Fracture of Acetabulum & Pelvis Bone
An acetabular fracture is a break in the socket portion of the “ball-and-socket” hip joint. These hip socket fractures are not common — they occur much less frequently than fractures of the upper femur or femoral head (the “ball” portion of the joint).
The majority of acetabular fractures are caused by some type of high-energy event, such as a car collision. Many times patients will have additional injuries that require immediate treatment.
In a smaller number of cases, a low-energy incident, such as a fall from standing, may cause an acetabular fracture in an older person who has weaker bones.
Treatment for acetabular fractures often involves surgery to restore the normal anatomy of the hip and stabilize the hip joint
Your doctor will consider several things when planning your treatment, including:
• The specific pattern of the fracture
• How much the bones are displaced
• Your overall health condition
Nonsurgical treatment may be recommended for stable fractures in which the bones are not displaced. It may also be recommended for patients who are at higher risk for surgical complications. For example, patients with severe osteoporosis, heart disease, or other medical concerns may not be able to tolerate surgery.
Nonsurgical treatment may include:
• Walking aids. To avoid bearing weight on your leg, your doctor may recommend that you use crutches or a walker for up to 3 months—or until your bones are fully healed.
• Positioning aids. If your doctor is concerned about joint instability—the ball of your hip sliding within or popping out of the socket— he or she may restrict the position of your hip, limiting how much you are allowed to bend it. A leg-positioning device, such as an abduction pillow or knee immobilizer, can help you maintain these restrictions.
• Medications. Your doctor may prescribe medication to relieve pain, as well as an anti-coagulant (blood thinner) to reduce the risk of blood clots forming in the veins of your legs.
• Surgical Treatment
Most acetabular fractures are treated with surgery. Because acetabular fractures damage the cartilage surface of the bone, an important goal of surgery is to restore a smooth, gliding hip surface.
During the operation, your doctor will reconstruct the normal anatomy of the hip joint—aligning the bone fragments to restore the surface of the acetabulum, and fitting the femoral head into the hip socket.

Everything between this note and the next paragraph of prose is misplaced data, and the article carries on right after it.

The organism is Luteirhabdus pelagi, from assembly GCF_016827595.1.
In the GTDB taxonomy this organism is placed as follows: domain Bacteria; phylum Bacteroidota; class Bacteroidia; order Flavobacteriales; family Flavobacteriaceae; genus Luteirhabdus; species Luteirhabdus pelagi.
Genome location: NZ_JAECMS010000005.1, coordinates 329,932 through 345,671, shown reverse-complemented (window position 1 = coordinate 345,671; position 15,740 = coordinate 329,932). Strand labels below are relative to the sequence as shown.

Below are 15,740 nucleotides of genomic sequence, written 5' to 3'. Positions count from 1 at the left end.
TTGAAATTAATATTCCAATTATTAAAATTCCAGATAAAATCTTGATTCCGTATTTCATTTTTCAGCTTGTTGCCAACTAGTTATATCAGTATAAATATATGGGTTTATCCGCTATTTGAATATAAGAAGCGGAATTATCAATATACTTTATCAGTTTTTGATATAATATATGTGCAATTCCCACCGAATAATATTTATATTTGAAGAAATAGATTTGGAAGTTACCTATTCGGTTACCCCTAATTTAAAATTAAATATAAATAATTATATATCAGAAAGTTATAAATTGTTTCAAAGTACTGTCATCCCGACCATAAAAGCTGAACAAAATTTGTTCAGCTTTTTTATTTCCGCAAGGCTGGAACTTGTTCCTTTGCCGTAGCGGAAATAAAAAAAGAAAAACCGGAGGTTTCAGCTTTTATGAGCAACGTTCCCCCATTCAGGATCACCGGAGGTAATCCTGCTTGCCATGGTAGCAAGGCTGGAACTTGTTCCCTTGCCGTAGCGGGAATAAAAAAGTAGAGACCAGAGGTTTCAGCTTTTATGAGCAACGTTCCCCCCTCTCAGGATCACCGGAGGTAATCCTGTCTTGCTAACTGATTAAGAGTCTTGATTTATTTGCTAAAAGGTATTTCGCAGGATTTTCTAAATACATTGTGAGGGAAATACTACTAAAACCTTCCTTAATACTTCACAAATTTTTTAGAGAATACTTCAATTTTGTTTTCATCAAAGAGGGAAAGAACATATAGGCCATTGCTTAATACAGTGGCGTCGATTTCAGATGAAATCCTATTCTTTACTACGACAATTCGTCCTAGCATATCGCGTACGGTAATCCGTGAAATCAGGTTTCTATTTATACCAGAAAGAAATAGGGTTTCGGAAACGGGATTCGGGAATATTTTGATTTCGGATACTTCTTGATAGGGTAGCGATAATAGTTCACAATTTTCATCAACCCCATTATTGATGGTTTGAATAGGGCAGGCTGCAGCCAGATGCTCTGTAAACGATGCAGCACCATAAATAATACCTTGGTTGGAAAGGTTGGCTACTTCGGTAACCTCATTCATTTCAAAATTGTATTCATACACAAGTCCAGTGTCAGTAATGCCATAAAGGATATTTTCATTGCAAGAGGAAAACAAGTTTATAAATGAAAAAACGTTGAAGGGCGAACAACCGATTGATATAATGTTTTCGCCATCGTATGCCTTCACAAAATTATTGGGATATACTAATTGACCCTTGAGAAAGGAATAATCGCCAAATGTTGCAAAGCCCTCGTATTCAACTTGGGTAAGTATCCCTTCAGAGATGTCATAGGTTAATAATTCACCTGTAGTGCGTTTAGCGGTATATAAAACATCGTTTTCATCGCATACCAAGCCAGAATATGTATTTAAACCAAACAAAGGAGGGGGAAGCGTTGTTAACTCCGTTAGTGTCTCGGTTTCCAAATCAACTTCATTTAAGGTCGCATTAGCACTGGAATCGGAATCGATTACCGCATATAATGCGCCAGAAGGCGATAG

Timing of surgery. Most acetabular fractures are not operated on right way. Your doctor may delay your surgery a few days to make sure your overall condition is stable and you are prepared for the procedure.
During this time, your doctor may place your leg in skeletal traction to immobilize the fracture and prevent additional injury or damage to the hip socket. In skeletal traction, a metal pin is implanted in the femur or tibia bone. Weights attached to the pin gently pull on the leg, keeping the broken bone fragments in as normal a position as possible. For many patients, skeletal traction also provides some pain relief.
Open Reduction and Internal Fixation
During surgery, the displaced bone fragments are first repositioned (reduced) into their normal alignment. Your doctor will then attach metal plates and screws to the outer surfaces of the bone to hold the fragments together while they heal.
Depending upon the location of your fracture, your doctor will make an incision along the front, side, or back of your hip. Occasionally, a combination of approaches or an alternative approach is used.
(Left) This x-ray shows a fracture of the back “wall” of bone supporting the hip.(Right) Here, plates and screws have been used to repair the fracture.
Total Hip Replacement
In some cases, the acetabulum is so damaged that repair or reconstruction is unlikely to provide a good long-term result. In this situation, your doctor may recommend total hip replacement. In this procedure, the damaged bone and articular cartilage are removed and replaced with artificial parts (prosthesis).
Whenever possible, the doctor will reposition the bones into their normal alignment using screw and plate fixation before performing the total hip replacement. However, if this is not feasible, the doctor may delay the procedure for a period of time to allow the fracture to first heal in its unaligned position. He or she will then perform the total hip replacement—replacing the irregular hip socket with the total hip prosthesis.
Your doctor will consider many factors, including your age and activity level, in determining whether total hip replacement is the most appropriate treatment.
In this x-ray, the head of the femur and the damaged acetabulum have been replaced with a total hip prosthesis.